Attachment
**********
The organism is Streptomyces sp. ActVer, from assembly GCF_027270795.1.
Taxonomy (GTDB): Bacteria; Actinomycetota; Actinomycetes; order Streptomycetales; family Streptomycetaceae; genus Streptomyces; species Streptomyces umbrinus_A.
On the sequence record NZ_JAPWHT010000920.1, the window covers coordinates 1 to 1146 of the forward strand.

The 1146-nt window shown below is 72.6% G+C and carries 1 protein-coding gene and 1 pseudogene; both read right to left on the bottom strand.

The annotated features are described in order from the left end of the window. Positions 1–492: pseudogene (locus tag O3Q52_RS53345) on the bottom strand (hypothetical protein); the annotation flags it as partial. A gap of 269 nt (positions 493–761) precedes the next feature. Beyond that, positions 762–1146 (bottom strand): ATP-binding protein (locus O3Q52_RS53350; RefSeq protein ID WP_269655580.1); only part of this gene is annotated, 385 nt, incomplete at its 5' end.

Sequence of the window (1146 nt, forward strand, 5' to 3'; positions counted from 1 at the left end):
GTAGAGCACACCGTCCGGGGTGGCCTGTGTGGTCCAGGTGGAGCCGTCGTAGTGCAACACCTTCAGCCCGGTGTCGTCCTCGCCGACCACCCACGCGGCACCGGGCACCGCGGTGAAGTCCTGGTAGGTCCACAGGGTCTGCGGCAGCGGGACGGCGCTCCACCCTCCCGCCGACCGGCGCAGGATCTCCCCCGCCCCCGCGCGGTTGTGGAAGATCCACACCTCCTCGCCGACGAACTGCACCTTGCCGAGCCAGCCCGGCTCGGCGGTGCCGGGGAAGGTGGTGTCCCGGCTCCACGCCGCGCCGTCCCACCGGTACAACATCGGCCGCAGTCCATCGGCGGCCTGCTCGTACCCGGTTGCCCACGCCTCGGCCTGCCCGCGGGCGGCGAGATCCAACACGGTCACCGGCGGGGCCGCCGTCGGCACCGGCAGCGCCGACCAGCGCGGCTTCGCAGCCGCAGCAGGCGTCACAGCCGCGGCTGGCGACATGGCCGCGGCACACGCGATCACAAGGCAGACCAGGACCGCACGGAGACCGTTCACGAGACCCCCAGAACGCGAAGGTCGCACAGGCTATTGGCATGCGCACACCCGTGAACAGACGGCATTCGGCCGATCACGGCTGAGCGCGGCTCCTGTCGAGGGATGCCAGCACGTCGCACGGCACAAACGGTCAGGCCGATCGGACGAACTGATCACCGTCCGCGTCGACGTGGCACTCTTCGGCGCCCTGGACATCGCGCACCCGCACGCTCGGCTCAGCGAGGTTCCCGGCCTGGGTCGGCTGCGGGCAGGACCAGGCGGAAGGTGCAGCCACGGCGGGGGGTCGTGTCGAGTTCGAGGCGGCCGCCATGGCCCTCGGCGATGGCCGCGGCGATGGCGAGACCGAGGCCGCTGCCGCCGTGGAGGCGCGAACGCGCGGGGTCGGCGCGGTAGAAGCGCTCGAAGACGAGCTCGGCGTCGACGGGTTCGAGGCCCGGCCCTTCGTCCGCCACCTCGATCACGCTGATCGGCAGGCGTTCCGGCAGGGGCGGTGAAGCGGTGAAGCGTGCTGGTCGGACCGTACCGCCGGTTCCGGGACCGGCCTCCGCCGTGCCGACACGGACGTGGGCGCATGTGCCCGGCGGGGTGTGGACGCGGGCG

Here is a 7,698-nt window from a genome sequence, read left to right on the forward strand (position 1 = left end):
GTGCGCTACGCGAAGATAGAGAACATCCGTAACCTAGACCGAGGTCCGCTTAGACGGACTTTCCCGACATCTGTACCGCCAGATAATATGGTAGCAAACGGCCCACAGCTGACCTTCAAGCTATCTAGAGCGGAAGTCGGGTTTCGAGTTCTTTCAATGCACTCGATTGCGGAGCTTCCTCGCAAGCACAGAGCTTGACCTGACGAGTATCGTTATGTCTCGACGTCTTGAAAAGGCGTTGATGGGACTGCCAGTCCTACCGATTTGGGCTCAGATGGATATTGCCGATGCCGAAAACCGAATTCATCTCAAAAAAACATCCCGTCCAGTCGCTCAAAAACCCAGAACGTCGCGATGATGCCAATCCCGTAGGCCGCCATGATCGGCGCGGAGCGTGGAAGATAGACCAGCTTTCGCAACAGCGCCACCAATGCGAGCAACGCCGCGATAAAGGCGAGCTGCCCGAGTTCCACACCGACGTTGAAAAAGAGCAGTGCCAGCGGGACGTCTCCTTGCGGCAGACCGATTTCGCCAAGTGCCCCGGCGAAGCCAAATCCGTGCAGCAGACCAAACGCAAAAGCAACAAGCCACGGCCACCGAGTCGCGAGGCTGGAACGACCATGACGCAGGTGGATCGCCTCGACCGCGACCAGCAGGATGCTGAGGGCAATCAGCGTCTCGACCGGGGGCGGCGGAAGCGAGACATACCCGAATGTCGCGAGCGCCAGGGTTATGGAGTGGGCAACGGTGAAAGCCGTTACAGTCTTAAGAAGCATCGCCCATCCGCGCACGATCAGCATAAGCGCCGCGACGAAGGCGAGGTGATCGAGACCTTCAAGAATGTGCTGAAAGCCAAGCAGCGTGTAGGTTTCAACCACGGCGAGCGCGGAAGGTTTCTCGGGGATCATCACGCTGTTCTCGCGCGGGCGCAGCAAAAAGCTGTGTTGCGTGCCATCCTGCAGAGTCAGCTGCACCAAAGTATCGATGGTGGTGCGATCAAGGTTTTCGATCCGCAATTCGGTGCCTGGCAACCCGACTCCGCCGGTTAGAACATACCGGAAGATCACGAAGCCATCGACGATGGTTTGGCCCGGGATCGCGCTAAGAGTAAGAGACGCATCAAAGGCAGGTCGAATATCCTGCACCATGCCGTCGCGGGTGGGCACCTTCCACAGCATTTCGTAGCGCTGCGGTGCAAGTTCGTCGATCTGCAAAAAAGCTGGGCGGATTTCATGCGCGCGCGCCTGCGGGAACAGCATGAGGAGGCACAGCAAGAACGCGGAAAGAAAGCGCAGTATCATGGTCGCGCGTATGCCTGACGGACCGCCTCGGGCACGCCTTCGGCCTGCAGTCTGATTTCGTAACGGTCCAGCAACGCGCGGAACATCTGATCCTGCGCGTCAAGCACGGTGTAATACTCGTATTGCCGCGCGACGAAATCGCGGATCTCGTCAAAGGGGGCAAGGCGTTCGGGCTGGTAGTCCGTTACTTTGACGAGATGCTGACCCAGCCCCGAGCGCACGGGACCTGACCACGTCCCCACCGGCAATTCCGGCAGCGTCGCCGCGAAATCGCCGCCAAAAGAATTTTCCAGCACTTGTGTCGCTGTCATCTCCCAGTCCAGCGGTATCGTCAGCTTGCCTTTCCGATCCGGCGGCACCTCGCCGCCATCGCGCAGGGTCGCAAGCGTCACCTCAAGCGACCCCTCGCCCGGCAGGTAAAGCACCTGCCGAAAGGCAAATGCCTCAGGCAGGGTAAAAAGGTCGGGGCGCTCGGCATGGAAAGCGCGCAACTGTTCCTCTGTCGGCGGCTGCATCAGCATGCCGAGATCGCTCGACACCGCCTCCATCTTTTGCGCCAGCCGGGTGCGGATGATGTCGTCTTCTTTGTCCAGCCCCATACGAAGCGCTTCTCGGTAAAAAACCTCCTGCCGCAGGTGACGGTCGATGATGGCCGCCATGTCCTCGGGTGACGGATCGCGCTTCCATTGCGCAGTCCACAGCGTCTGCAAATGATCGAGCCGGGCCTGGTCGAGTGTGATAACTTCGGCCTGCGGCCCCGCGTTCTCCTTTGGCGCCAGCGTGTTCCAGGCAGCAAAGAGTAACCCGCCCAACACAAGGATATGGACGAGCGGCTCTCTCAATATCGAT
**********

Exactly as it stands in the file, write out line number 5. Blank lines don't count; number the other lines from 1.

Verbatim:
The annotated features are described in order from the left end of the window. Positions 1–492: pseudogene (locus tag O3Q52_RS53345) on the bottom strand (hypothetical protein); the annotation flags it as partial. A gap of 269 nt (positions 493–761) precedes the next feature. Beyond that, positions 762–1146 (bottom strand): ATP-binding protein (locus O3Q52_RS53350; RefSeq protein ID WP_269655580.1); only part of this gene is annotated, 385 nt, incomplete at its 5' end.